Implantation bleeding

What is implantation bleeding?

Pregnancy begins with the fertilization of an egg that is still in the fallopian tube after ovulation. After fertilization, it migrates towards the uterus, divides and develops along the way and nests in the uterine lining.
This process can cause bleeding called implantation bleeding. It becomes medical Nidation bleeding called. It is a completely normal event that can occur in some women and does not cause harm to the mother or child.

When does implantation bleeding occur?

The female cycle begins on the first day of the menstrual period. Ovulation occurs about 14 days after the last period started. A mature egg jumps out of the ovary into the fallopian tube and can be fertilized there within the next 12 to 24 hours. If fertilization occurs during this period, the sperm and egg cells fuse.
The fertilized egg continues to develop and divide and is transported into the uterus by tiny cilia over the next five days. There it approaches the lining of the uterus.
About six days after fertilization, that is, six to seven days after ovulation, it attaches to the lining of the uterus and becomes embedded in it. This process is called nidation or Nidation called.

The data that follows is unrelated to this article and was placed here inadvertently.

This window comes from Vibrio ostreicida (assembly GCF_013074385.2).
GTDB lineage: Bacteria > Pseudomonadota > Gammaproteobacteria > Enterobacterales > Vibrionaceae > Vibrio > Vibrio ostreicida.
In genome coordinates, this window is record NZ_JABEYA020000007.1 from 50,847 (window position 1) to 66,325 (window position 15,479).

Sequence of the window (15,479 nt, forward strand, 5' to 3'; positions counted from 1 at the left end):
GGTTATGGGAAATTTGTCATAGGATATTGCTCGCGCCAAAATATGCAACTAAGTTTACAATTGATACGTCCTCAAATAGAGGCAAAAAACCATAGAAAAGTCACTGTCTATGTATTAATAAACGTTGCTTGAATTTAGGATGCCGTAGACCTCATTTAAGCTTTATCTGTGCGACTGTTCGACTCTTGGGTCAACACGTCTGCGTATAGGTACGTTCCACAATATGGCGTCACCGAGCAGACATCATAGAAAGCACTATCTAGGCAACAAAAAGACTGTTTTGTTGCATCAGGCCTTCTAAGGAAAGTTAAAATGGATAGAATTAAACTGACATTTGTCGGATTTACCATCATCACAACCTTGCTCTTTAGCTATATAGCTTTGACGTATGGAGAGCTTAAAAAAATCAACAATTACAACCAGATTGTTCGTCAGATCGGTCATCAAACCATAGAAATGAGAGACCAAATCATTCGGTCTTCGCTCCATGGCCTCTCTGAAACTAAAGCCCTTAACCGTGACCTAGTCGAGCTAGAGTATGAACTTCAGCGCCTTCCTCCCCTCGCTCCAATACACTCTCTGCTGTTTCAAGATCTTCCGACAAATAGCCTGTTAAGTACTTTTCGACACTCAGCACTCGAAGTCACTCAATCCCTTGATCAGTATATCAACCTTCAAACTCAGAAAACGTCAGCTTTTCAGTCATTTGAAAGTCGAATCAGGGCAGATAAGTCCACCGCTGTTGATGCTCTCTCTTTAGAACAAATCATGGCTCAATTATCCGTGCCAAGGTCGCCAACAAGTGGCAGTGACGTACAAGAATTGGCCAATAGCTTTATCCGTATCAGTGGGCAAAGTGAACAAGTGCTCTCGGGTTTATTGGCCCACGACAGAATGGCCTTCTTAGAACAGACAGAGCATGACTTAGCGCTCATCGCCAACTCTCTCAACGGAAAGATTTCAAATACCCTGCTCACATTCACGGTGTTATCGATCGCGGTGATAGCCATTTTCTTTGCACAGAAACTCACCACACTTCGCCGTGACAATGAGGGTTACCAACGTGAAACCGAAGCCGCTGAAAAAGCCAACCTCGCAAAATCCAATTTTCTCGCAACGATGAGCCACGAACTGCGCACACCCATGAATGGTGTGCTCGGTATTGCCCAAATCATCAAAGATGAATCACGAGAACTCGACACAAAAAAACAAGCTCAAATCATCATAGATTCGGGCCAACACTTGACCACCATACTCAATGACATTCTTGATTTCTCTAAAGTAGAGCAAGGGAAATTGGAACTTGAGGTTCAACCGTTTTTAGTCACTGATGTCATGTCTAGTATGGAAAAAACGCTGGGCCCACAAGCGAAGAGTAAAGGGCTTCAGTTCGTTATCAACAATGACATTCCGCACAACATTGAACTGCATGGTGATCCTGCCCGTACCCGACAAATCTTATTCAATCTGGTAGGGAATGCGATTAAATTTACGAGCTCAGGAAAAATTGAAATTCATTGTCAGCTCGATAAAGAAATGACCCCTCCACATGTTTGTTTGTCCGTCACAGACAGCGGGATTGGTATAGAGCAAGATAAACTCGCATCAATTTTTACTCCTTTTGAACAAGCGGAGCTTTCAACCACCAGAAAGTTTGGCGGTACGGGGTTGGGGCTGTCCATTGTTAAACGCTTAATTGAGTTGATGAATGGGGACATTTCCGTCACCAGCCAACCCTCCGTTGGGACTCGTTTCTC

When implanting in the lining of the uterus, there may be a small amount of bleeding called implantation bleeding. So it occurs about five to ten days after the sexual intercourse that led to fertilization. This period generally corresponds to the 20th to 25th day of the cycle.

However, it happens that the small amount of blood first collects in the uterus and later drains away. Thus the day of implantation bleeding is postponed. For this reason, implantation bleeding can easily be confused with menstrual bleeding. Overall, implantation bleeding occurs in only a quarter of women.

Read also: The implantation of the egg cell

How does implantation bleeding feel?

Some women feel the implantation of the fertilized egg, others not. Both cases are quite normal and neither of them can be considered better or healthier.
If pain occurs during implantation, it often feels like a slight pulling or stabbing in the lower abdomen. Abdominal pain with cramps can also occur. Sometimes the implantation pain also radiates into the back.